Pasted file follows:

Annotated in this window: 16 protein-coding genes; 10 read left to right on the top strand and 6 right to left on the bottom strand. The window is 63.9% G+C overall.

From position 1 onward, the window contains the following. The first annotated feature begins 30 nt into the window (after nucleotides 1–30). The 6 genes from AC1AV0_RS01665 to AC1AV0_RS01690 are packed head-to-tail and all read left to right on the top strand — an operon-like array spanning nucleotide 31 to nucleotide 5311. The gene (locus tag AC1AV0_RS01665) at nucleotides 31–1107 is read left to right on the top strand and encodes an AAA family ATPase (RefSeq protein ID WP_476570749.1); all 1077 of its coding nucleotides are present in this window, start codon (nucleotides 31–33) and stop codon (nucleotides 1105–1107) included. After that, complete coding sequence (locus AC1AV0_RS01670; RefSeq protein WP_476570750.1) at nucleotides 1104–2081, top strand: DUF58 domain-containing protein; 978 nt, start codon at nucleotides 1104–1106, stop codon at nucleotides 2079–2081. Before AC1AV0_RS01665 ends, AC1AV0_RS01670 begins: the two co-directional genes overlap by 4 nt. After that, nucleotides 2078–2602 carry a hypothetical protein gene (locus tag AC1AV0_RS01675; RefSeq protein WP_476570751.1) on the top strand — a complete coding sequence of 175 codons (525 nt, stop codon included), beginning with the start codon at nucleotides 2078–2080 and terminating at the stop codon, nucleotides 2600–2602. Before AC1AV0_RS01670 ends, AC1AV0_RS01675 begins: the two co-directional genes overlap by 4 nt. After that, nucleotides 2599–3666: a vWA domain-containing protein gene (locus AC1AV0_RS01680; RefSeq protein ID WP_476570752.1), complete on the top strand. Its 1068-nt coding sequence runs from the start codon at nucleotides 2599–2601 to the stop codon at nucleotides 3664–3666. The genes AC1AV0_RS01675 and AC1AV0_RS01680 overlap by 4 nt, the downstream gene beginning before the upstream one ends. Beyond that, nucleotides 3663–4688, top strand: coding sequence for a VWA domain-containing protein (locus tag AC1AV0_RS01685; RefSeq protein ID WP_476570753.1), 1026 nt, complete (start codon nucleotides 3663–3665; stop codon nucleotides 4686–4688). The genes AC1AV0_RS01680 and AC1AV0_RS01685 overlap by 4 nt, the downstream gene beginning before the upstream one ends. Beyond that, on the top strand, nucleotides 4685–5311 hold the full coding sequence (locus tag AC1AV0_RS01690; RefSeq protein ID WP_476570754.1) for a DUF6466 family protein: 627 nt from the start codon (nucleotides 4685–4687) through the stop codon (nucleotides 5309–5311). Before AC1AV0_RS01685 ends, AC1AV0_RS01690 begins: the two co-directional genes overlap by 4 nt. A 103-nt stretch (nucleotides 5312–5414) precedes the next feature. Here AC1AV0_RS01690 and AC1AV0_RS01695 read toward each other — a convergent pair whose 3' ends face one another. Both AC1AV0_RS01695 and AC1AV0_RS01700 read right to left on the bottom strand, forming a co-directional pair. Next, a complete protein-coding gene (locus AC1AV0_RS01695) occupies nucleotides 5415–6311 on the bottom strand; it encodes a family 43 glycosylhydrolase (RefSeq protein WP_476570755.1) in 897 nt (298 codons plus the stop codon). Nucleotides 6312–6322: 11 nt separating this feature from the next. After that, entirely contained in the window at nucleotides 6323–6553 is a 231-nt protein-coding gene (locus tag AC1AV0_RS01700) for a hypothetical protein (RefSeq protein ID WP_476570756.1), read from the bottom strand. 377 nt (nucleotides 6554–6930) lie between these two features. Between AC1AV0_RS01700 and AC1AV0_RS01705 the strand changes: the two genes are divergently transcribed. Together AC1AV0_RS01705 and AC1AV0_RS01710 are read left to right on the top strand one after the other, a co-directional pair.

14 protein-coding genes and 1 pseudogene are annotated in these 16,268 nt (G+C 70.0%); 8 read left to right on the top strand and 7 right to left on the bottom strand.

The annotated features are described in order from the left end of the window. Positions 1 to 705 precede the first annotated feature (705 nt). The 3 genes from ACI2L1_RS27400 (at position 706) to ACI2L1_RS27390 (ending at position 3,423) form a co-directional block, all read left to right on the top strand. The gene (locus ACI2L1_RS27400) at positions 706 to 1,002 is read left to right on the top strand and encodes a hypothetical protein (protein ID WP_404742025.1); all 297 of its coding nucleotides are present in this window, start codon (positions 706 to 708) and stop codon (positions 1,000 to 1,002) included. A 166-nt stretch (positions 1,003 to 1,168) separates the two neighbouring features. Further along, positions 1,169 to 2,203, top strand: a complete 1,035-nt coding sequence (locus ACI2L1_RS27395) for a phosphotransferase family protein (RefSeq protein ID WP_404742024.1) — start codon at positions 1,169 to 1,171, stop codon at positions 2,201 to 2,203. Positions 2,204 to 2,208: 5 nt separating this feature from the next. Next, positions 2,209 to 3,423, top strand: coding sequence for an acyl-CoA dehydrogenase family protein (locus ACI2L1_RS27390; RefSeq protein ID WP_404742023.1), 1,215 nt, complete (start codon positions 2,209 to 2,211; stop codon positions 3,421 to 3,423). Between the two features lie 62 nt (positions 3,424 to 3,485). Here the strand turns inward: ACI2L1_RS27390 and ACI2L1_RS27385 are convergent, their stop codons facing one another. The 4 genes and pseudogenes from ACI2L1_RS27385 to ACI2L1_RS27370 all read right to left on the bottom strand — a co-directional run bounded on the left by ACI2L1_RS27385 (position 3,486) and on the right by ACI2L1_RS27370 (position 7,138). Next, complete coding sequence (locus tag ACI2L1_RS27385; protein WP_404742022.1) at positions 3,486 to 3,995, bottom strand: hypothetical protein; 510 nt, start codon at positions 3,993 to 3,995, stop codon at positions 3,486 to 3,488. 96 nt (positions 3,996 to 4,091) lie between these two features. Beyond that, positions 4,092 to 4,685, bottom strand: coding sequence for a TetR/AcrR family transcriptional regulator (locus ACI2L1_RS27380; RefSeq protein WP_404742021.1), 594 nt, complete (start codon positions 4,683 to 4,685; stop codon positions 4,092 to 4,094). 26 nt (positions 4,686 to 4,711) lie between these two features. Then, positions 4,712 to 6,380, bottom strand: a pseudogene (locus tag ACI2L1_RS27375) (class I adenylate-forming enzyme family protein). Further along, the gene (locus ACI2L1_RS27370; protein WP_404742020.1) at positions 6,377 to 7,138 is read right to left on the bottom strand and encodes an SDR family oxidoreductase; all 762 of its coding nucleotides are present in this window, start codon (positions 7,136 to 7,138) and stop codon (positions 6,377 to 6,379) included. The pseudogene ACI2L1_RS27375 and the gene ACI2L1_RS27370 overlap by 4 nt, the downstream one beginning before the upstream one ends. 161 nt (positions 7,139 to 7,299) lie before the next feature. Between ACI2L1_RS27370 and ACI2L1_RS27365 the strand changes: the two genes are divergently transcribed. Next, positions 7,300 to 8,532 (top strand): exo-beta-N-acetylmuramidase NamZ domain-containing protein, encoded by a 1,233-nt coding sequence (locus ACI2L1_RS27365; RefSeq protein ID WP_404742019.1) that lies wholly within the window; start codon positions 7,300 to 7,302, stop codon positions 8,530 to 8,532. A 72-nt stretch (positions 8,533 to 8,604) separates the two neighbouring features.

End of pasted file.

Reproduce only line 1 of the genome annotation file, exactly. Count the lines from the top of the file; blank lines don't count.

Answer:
Annotated in this window: 16 protein-coding genes; 10 read left to right on the top strand and 6 right to left on the bottom strand. The window is 63.9% G+C overall.